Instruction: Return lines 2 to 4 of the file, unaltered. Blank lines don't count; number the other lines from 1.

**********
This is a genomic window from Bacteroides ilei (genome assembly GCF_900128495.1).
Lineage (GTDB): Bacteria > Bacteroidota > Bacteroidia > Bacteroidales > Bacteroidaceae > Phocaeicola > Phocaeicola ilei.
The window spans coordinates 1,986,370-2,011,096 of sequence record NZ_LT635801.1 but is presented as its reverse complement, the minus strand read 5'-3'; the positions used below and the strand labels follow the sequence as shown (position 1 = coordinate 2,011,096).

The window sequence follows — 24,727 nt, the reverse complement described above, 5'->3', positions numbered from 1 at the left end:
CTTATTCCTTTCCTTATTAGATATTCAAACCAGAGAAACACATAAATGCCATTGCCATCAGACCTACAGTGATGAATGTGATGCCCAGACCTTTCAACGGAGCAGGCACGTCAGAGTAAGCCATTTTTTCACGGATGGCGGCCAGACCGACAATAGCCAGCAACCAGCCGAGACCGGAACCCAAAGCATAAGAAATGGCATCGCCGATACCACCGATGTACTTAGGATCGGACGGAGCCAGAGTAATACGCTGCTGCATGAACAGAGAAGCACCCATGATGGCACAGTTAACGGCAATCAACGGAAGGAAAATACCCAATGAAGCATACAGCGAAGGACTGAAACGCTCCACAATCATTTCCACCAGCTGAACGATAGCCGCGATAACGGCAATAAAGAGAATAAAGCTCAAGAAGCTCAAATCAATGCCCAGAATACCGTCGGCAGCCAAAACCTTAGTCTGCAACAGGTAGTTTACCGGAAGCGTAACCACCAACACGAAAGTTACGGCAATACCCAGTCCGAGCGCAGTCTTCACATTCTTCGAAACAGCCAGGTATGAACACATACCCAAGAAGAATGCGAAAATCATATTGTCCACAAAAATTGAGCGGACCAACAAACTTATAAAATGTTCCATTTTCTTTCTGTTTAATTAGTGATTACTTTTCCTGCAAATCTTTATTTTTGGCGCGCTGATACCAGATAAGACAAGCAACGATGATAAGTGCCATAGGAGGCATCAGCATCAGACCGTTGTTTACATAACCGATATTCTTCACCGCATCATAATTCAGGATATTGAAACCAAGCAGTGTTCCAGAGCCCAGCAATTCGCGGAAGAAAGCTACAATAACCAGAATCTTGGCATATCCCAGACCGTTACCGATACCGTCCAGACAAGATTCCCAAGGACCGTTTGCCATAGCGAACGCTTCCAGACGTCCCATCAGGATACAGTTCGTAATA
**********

Lineage (GTDB): Bacteria > Bacteroidota > Bacteroidia > Bacteroidales > Bacteroidaceae > Phocaeicola > Phocaeicola ilei.
The window spans coordinates 1,986,370-2,011,096 of sequence record NZ_LT635801.1 but is presented as its reverse complement, the minus strand read 5'-3'; the positions used below and the strand labels follow the sequence as shown (position 1 = coordinate 2,011,096).

The window sequence follows — 24,727 nt, the reverse complement described above, 5'->3', positions numbered from 1 at the left end: